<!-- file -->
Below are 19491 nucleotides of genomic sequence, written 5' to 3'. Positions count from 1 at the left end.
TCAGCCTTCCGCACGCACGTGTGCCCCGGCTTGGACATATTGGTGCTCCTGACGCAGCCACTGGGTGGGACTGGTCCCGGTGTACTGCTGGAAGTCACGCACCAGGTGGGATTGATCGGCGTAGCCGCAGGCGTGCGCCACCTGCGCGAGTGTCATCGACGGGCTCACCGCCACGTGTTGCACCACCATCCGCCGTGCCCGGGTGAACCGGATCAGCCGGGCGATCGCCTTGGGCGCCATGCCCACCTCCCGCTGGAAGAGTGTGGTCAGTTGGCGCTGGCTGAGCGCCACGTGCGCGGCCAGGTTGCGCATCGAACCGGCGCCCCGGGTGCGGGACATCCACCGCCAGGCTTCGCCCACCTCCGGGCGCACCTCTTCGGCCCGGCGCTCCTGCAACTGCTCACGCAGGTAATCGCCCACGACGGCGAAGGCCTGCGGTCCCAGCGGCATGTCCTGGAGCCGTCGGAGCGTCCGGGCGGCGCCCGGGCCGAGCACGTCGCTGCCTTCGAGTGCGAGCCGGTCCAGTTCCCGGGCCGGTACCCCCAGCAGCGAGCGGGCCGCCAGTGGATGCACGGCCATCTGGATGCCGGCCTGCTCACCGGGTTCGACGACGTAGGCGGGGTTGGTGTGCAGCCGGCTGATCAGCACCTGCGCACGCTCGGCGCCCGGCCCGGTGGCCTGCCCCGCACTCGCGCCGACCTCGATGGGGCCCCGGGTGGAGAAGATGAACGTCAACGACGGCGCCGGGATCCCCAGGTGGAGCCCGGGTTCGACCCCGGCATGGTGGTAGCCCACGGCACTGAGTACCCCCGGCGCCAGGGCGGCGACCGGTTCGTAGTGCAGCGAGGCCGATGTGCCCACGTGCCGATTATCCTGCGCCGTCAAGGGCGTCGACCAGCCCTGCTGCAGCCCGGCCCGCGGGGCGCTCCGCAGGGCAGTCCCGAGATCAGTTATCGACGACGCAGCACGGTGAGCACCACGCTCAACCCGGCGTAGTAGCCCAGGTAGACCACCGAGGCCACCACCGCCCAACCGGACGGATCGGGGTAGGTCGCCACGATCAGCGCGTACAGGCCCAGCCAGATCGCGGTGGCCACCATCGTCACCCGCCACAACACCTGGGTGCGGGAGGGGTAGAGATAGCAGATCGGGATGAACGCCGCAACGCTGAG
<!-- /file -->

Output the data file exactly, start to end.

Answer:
Below are 19491 nucleotides of genomic sequence, written 5' to 3'. Positions count from 1 at the left end.
TCAGCCTTCCGCACGCACGTGTGCCCCGGCTTGGACATATTGGTGCTCCTGACGCAGCCACTGGGTGGGACTGGTCCCGGTGTACTGCTGGAAGTCACGCACCAGGTGGGATTGATCGGCGTAGCCGCAGGCGTGCGCCACCTGCGCGAGTGTCATCGACGGGCTCACCGCCACGTGTTGCACCACCATCCGCCGTGCCCGGGTGAACCGGATCAGCCGGGCGATCGCCTTGGGCGCCATGCCCACCTCCCGCTGGAAGAGTGTGGTCAGTTGGCGCTGGCTGAGCGCCACGTGCGCGGCCAGGTTGCGCATCGAACCGGCGCCCCGGGTGCGGGACATCCACCGCCAGGCTTCGCCCACCTCCGGGCGCACCTCTTCGGCCCGGCGCTCCTGCAACTGCTCACGCAGGTAATCGCCCACGACGGCGAAGGCCTGCGGTCCCAGCGGCATGTCCTGGAGCCGTCGGAGCGTCCGGGCGGCGCCCGGGCCGAGCACGTCGCTGCCTTCGAGTGCGAGCCGGTCCAGTTCCCGGGCCGGTACCCCCAGCAGCGAGCGGGCCGCCAGTGGATGCACGGCCATCTGGATGCCGGCCTGCTCACCGGGTTCGACGACGTAGGCGGGGTTGGTGTGCAGCCGGCTGATCAGCACCTGCGCACGCTCGGCGCCCGGCCCGGTGGCCTGCCCCGCACTCGCGCCGACCTCGATGGGGCCCCGGGTGGAGAAGATGAACGTCAACGACGGCGCCGGGATCCCCAGGTGGAGCCCGGGTTCGACCCCGGCATGGTGGTAGCCCACGGCACTGAGTACCCCCGGCGCCAGGGCGGCGACCGGTTCGTAGTGCAGCGAGGCCGATGTGCCCACGTGCCGATTATCCTGCGCCGTCAAGGGCGTCGACCAGCCCTGCTGCAGCCCGGCCCGCGGGGCGCTCCGCAGGGCAGTCCCGAGATCAGTTATCGACGACGCAGCACGGTGAGCACCACGCTCAACCCGGCGTAGTAGCCCAGGTAGACCACCGAGGCCACCACCGCCCAACCGGACGGATCGGGGTAGGTCGCCACGATCAGCGCGTACAGGCCCAGCCAGATCGCGGTGGCCACCATCGTCACCCGCCACAACACCTGGGTGCGGGAGGGGTAGAGATAGCAGATCGGGATGAACGCCGCAACGCTGAG